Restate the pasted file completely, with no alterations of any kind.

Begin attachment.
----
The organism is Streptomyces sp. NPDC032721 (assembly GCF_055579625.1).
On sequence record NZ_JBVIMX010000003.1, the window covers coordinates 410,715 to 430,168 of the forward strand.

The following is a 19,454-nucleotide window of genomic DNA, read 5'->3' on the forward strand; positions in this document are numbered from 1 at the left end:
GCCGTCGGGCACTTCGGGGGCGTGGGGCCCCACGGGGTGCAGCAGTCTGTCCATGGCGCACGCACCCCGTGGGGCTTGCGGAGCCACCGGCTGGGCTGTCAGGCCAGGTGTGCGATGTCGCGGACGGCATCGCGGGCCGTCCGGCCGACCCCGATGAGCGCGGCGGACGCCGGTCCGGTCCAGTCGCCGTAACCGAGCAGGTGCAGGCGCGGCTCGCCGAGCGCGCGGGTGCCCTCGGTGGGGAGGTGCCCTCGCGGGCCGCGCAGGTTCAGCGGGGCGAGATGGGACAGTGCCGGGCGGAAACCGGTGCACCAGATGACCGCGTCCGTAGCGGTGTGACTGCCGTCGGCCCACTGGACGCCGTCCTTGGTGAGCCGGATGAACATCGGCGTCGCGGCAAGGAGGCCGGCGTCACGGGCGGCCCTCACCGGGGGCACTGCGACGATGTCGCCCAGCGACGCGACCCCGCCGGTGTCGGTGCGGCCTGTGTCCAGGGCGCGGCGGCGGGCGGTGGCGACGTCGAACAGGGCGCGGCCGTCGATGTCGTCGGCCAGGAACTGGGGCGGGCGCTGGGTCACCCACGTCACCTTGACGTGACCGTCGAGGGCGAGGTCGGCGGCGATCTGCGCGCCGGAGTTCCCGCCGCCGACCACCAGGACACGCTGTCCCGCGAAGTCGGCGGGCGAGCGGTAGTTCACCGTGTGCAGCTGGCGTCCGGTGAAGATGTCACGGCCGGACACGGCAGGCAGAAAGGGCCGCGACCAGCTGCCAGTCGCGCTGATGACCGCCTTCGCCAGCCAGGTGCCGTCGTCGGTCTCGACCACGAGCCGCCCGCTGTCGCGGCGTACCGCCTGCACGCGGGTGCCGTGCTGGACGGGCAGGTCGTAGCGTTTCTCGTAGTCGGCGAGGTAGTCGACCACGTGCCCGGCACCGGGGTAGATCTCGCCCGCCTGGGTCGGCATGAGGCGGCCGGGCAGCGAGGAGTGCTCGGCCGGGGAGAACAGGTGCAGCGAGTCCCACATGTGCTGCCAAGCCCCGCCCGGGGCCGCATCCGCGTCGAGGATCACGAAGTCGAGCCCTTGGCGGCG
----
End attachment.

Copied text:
The organism is Streptomyces sp. NPDC032721 (assembly GCF_055579625.1).
On sequence record NZ_JBVIMX010000003.1, the window covers coordinates 410,715 to 430,168 of the forward strand.

The following is a 19,454-nucleotide window of genomic DNA, read 5'->3' on the forward strand; positions in this document are numbered from 1 at the left end:
GCCGTCGGGCACTTCGGGGGCGTGGGGCCCCACGGGGTGCAGCAGTCTGTCCATGGCGCACGCACCCCGTGGGGCTTGCGGAGCCACCGGCTGGGCTGTCAGGCCAGGTGTGCGATGTCGCGGACGGCATCGCGGGCCGTCCGGCCGACCCCGATGAGCGCGGCGGACGCCGGTCCGGTCCAGTCGCCGTAACCGAGCAGGTGCAGGCGCGGCTCGCCGAGCGCGCGGGTGCCCTCGGTGGGGAGGTGCCCTCGCGGGCCGCGCAGGTTCAGCGGGGCGAGATGGGACAGTGCCGGGCGGAAACCGGTGCACCAGATGACCGCGTCCGTAGCGGTGTGACTGCCGTCGGCCCACTGGACGCCGTCCTTGGTGAGCCGGATGAACATCGGCGTCGCGGCAAGGAGGCCGGCGTCACGGGCGGCCCTCACCGGGGGCACTGCGACGATGTCGCCCAGCGACGCGACCCCGCCGGTGTCGGTGCGGCCTGTGTCCAGGGCGCGGCGGCGGGCGGTGGCGACGTCGAACAGGGCGCGGCCGTCGATGTCGTCGGCCAGGAACTGGGGCGGGCGCTGGGTCACCCACGTCACCTTGACGTGACCGTCGAGGGCGAGGTCGGCGGCGATCTGCGCGCCGGAGTTCCCGCCGCCGACCACCAGGACACGCTGTCCCGCGAAGTCGGCGGGCGAGCGGTAGTTCACCGTGTGCAGCTGGCGTCCGGTGAAGATGTCACGGCCGGACACGGCAGGCAGAAAGGGCCGCGACCAGCTGCCAGTCGCGCTGATGACCGCCTTCGCCAGCCAGGTGCCGTCGTCGGTCTCGACCACGAGCCGCCCGCTGTCGCGGCGTACCGCCTGCACGCGGGTGCCGTGCTGGACGGGCAGGTCGTAGCGTTTCTCGTAGTCGGCGAGGTAGTCGACCACGTGCCCGGCACCGGGGTAGATCTCGCCCGCCTGGGTCGGCATGAGGCGGCCGGGCAGCGAGGAGTGCTCGGCCGGGGAGAACAGGTGCAGCGAGTCCCACATGTGCTGCCAAGCCCCGCCCGGGGCCGCATCCGCGTCGAGGATCACGAAGTCGAGCCCTTGGCGGCG